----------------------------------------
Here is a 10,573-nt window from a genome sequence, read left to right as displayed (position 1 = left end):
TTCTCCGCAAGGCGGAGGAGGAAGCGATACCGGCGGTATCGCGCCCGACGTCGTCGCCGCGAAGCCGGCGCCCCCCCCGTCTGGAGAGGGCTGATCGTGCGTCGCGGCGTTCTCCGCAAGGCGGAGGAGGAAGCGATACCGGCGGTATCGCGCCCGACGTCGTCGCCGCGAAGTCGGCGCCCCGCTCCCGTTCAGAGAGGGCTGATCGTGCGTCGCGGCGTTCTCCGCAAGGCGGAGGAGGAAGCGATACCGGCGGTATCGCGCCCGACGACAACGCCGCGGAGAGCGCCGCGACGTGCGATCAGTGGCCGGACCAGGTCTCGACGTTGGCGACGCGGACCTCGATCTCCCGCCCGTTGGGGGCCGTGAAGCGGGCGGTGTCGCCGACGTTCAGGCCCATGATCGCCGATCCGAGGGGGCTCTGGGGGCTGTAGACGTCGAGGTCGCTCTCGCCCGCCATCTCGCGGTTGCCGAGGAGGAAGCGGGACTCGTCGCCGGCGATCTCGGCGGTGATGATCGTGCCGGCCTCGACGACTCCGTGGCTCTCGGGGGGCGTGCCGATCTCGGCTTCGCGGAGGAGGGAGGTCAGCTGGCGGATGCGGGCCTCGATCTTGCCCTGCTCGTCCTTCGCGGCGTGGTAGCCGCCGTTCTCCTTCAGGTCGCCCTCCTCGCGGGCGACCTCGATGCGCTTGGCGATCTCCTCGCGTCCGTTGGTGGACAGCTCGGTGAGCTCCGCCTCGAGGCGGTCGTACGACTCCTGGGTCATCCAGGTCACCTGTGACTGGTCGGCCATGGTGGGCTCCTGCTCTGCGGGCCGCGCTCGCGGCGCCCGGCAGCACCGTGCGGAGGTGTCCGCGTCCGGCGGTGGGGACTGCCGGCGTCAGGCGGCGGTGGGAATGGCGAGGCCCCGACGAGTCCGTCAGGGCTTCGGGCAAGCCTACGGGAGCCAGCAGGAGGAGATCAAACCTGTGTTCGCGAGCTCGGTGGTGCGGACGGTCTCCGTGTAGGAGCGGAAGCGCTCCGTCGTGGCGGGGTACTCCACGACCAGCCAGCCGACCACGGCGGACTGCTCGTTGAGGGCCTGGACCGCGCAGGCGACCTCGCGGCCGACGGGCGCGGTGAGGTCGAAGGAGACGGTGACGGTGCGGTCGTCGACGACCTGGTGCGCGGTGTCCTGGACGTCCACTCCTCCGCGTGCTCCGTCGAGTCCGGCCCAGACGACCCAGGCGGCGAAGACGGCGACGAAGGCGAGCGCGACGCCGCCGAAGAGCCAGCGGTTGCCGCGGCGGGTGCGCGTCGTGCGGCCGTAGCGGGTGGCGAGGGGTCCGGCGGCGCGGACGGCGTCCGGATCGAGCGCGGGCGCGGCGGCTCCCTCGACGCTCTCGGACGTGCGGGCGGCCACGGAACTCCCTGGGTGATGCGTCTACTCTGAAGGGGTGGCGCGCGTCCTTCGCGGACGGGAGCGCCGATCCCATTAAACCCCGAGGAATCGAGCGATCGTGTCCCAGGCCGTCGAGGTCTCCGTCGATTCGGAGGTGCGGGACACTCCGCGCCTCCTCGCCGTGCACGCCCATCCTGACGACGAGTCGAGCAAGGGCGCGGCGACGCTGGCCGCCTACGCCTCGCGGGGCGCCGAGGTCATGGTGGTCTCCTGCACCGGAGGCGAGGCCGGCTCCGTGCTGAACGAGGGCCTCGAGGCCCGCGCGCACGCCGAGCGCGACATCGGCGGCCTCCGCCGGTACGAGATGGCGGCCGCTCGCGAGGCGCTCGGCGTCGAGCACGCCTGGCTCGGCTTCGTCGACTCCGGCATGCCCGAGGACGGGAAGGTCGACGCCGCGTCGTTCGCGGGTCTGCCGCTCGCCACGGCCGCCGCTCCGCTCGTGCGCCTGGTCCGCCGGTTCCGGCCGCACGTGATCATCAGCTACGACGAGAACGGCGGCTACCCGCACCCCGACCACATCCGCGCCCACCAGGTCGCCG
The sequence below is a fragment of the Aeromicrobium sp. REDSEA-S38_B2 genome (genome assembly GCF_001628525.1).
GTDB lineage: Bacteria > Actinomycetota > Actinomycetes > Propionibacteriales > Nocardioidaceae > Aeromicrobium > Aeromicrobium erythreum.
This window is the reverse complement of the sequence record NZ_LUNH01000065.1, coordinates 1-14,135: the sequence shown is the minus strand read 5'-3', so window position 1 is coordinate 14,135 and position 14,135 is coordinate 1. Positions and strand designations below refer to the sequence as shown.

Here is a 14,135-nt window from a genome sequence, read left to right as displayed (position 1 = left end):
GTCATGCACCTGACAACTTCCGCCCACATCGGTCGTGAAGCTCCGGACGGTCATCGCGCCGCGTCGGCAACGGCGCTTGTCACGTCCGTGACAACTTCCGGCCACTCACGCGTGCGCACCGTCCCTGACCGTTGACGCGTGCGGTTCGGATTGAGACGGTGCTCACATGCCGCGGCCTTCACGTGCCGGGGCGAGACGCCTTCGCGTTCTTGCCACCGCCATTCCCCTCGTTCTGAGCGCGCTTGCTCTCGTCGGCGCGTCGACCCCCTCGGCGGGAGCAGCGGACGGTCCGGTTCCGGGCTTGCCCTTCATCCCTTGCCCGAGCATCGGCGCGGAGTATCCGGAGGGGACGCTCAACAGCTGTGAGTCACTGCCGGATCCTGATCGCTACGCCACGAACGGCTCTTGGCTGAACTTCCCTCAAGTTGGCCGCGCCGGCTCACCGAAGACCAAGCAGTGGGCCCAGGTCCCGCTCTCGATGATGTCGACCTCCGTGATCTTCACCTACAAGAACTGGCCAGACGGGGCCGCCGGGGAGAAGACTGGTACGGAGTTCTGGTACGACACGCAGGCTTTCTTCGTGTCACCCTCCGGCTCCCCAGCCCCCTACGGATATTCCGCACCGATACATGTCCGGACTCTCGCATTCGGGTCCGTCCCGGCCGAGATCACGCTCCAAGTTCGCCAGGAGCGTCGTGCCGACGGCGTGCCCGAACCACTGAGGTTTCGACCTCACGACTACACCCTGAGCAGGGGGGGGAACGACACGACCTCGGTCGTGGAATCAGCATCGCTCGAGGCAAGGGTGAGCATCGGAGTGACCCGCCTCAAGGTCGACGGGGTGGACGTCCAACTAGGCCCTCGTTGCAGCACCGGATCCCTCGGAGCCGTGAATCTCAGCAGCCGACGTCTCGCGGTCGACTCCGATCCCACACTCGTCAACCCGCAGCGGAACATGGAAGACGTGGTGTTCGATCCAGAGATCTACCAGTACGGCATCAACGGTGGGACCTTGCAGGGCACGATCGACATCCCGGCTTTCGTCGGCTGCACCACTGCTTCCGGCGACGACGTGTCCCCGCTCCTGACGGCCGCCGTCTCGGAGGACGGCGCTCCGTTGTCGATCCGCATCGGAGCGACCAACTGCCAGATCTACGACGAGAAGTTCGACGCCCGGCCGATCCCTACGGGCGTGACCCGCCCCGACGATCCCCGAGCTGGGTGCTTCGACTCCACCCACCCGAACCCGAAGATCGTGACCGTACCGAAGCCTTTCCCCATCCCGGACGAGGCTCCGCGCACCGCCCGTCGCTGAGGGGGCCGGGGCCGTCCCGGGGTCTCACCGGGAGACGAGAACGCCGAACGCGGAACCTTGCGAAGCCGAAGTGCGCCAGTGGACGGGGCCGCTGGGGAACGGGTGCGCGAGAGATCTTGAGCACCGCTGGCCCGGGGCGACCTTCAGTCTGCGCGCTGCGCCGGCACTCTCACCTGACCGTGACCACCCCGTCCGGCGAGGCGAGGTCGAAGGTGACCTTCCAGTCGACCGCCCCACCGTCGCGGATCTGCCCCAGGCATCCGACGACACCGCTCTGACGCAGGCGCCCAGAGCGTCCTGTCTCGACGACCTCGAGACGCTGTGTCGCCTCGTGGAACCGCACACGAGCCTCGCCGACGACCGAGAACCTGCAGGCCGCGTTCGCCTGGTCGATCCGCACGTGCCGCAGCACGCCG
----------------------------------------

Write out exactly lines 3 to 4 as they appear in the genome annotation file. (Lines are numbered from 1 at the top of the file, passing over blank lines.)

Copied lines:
The sequence below is a fragment of the Aeromicrobium sp. REDSEA-S38_B2 genome (genome assembly GCF_001628525.1).
GTDB lineage: Bacteria > Actinomycetota > Actinomycetes > Propionibacteriales > Nocardioidaceae > Aeromicrobium > Aeromicrobium erythreum.